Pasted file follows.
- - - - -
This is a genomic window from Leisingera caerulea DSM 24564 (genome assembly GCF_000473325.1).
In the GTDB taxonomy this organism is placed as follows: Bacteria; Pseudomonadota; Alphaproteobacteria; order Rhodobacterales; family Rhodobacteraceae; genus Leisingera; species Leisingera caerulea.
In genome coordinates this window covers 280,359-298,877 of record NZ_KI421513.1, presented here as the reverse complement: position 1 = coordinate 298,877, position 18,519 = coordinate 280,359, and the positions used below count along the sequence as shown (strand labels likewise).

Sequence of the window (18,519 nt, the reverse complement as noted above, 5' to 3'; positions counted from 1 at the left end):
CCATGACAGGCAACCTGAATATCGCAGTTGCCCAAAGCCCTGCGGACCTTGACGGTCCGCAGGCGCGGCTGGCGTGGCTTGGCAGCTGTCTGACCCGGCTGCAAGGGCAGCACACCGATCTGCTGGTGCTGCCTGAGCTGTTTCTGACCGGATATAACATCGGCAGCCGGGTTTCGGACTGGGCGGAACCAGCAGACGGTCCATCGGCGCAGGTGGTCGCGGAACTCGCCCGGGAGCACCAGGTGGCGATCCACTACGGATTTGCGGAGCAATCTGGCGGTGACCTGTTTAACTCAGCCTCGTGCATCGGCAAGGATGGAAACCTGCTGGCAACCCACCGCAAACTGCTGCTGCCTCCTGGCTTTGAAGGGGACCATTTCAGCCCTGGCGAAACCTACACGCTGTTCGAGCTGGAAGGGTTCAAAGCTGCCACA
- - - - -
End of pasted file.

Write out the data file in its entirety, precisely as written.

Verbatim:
This is a genomic window from Leisingera caerulea DSM 24564 (genome assembly GCF_000473325.1).
In the GTDB taxonomy this organism is placed as follows: Bacteria; Pseudomonadota; Alphaproteobacteria; order Rhodobacterales; family Rhodobacteraceae; genus Leisingera; species Leisingera caerulea.
In genome coordinates this window covers 280,359-298,877 of record NZ_KI421513.1, presented here as the reverse complement: position 1 = coordinate 298,877, position 18,519 = coordinate 280,359, and the positions used below count along the sequence as shown (strand labels likewise).

Sequence of the window (18,519 nt, the reverse complement as noted above, 5' to 3'; positions counted from 1 at the left end):
CCATGACAGGCAACCTGAATATCGCAGTTGCCCAAAGCCCTGCGGACCTTGACGGTCCGCAGGCGCGGCTGGCGTGGCTTGGCAGCTGTCTGACCCGGCTGCAAGGGCAGCACACCGATCTGCTGGTGCTGCCTGAGCTGTTTCTGACCGGATATAACATCGGCAGCCGGGTTTCGGACTGGGCGGAACCAGCAGACGGTCCATCGGCGCAGGTGGTCGCGGAACTCGCCCGGGAGCACCAGGTGGCGATCCACTACGGATTTGCGGAGCAATCTGGCGGTGACCTGTTTAACTCAGCCTCGTGCATCGGCAAGGATGGAAACCTGCTGGCAACCCACCGCAAACTGCTGCTGCCTCCTGGCTTTGAAGGGGACCATTTCAGCCCTGGCGAAACCTACACGCTGTTCGAGCTGGAAGGGTTCAAAGCTGCCACA